Foster Program Overview
Foster parents are an integral part of BAM's day-to-day operations. BAM was not started, like most rescues, with its mission centralized on lowering the number of animals euthanized in shelters around the country, but it has become a passion we must follow. Our success as a pet rescue organization is due in huge part to our ever-expanding network of foster homes. Our Foster Care Program evolved into BAM's Homeless Animal Rescue Team (BAM's H.A.R.T.) when we absorbed St. George-based H.A.R.T. in late 2016.
Fostering is a very rewarding opportunity because you get to prepare an animal for adoption into their permanent home. Many foster parents choose to assist a "type" of animal, dependent on their home, experience level, exercise routine, and especially due to their own families (2- or 4-legged). These "types" may be details like small, medium, large; young, adult, senior; non-shedding; lazy or active. The reality is that all types of companion animals need homes and if you open your home and heart to them, you and those animals will be rewarded.
Can I be a foster parent?
Any adult with spare time and space is a potential foster. Many of our foster parents are:
Retired senior citizens
Families learning about what dog personality they would like to adopt
People who travel and cannot provide year-round care to their own full-time pet
Animal lovers with extra love to give!
As with all BAM volunteer opportunities, potential foster parents need to complete Volunteer Orientation, as well as submit a completed foster application. This application offers BAM the best way to determine what animal(s) is the best fit for each foster household.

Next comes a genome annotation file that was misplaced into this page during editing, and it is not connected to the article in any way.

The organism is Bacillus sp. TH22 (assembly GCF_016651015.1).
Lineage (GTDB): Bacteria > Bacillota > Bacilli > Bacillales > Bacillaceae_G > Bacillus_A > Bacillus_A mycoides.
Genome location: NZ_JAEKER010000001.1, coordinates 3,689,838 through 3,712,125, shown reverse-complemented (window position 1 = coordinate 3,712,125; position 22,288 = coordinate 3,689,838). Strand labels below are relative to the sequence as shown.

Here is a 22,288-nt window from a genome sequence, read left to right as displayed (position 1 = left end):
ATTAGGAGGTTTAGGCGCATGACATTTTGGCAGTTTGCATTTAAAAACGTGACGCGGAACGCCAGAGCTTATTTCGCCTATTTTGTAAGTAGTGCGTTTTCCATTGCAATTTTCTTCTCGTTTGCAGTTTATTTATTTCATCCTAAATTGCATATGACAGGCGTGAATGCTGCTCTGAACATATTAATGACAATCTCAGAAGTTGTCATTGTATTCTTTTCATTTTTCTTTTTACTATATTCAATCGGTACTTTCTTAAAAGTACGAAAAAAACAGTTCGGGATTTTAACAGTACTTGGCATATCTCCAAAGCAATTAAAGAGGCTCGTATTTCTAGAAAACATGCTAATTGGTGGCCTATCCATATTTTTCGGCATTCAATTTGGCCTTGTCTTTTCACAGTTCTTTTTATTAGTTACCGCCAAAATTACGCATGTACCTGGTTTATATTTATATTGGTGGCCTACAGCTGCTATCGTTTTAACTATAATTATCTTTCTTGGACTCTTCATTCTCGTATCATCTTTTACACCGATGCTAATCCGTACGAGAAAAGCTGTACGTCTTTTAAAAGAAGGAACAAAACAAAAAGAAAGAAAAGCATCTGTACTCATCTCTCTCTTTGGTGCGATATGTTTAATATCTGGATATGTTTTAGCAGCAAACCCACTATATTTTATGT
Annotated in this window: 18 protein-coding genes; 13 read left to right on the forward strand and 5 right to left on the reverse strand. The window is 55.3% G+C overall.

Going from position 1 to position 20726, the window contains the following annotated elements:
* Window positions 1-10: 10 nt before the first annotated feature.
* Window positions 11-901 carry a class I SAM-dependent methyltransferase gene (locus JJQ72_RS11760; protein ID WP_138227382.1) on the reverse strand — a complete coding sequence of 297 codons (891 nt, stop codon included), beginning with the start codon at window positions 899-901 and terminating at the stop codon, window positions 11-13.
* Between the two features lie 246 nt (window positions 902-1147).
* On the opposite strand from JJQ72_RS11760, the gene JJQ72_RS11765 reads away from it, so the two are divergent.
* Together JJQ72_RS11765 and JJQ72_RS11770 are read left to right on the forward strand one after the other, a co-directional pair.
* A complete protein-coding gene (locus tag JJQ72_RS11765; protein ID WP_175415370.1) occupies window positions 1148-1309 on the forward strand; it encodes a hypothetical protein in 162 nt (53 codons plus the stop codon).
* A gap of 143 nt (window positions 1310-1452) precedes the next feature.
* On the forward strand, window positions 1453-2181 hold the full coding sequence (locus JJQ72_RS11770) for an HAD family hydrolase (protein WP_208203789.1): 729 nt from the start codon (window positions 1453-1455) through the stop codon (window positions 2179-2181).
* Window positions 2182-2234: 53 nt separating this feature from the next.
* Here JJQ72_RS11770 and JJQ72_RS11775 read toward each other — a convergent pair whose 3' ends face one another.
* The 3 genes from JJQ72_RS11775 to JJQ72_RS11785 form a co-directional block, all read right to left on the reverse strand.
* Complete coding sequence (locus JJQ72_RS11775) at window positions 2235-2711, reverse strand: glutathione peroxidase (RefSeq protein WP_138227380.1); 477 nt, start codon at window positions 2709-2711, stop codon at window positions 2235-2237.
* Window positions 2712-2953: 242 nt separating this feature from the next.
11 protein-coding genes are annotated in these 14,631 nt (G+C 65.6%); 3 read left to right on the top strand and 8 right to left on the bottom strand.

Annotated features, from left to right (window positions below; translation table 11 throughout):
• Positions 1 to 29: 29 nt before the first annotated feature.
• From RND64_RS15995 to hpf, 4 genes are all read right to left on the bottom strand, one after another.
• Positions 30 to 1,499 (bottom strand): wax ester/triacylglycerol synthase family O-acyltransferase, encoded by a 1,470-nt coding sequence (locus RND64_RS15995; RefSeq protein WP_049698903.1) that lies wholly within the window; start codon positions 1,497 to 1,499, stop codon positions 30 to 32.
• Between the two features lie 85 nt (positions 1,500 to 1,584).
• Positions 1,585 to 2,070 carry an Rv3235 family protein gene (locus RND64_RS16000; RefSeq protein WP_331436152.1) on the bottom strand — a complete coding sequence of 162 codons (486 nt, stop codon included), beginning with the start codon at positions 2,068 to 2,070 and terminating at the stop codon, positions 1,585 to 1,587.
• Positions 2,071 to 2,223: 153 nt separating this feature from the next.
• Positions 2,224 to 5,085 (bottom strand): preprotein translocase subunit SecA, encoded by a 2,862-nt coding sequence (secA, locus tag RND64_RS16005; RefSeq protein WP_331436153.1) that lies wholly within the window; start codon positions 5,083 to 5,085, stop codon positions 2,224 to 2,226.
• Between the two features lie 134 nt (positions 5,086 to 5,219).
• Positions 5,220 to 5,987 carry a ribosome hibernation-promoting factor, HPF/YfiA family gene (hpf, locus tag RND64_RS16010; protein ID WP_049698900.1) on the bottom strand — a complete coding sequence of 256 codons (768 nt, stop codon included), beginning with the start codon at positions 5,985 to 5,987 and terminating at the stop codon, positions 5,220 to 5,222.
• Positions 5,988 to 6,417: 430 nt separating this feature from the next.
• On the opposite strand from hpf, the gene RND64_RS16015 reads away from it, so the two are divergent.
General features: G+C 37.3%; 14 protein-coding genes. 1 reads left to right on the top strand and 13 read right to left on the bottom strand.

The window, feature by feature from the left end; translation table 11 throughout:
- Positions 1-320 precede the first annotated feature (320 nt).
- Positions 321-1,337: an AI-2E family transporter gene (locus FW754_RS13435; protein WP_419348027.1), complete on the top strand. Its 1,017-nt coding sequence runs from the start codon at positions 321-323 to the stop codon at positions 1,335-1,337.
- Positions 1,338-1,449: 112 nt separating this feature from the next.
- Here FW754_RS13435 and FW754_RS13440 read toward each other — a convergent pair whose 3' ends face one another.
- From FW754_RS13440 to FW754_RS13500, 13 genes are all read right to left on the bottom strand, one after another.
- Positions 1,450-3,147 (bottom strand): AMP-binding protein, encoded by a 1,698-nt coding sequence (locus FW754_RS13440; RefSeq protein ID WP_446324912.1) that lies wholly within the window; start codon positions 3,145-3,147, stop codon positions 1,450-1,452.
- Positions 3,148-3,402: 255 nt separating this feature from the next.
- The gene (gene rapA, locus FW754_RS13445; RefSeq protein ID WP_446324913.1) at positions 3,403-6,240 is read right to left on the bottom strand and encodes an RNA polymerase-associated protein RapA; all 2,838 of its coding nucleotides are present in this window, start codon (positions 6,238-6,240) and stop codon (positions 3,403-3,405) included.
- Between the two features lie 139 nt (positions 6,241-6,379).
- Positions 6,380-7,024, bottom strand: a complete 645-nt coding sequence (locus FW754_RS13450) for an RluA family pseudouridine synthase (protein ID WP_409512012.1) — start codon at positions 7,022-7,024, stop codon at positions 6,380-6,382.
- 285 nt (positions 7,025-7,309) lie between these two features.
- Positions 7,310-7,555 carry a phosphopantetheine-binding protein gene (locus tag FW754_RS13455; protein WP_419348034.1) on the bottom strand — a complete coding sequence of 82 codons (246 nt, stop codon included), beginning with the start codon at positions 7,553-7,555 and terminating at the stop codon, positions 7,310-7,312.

What pet care supplies will I need?
BAM provides items needed to care for your foster pet as requested. Most of our foster parents choose to supply their foster pet(s) with necessities like bedding, litter, bowls and food. These expenses can be claimed on taxes as a donation to BAM as a non-profit organization, or be reimbursed. Collars and leashes, and any required medications and follow-up care are always provided.
What is my responsibility?
We request that you follow all guidelines on feeding and medicating (if applicable) your foster pet as given to you by BAM's Foster Coordinator(s). Notify your Coordinator about any medical or behavioral changes in your foster pet, and keep all scheduled appointments. Foster parents are required to attend all adoption events when a BAM animal is in their care, unless an Adoption Counselor familiar with your animal(s) can attend the event in your absence.
How long will I foster an animal?
The length of foster care varies with each animal. Some animals we have had in care for one day, while others may not be adopted out for months. BAM brings many animals into foster care that have not been spayed or neutered, but we will not finalize adoptions until such surgery is completed. As such, some animals remain in foster care until their scheduled surgery date.
What if I fall in love with my foster pet?
This is a wonderful dilemma and does happen. Please keep in mind that the intention of being a foster parent is to assist an animal temporarily, but if your foster pet does not already have their forever home waiting for them we would love for your home to become their forever home!
I already have dogs. Can I foster without getting a special license from my city?
When opening your home to foster animals, Animal Control in most cities will allow for more dogs than typically permitted without acquiring a kennel license if:
the dog is currently listed for adoption with a rescue group
a permanent home is being actively sought out
the dog is kept under control, i.e., no barking or complaints from neighbors, and current on vaccinations required by law
Not all foster pets are dogs!
While the majority of the pets that enter BAM's care are dogs, we get requests to help all sorts of animals. If you would be interested in helping with another species, from guinea pigs to horses and about everything in between, please let us know about your interest and experience. Some such animals will have very specific needs (like property for livestock, and appropriate fencing to keep them safe) and may not be available to everyone who would like to help.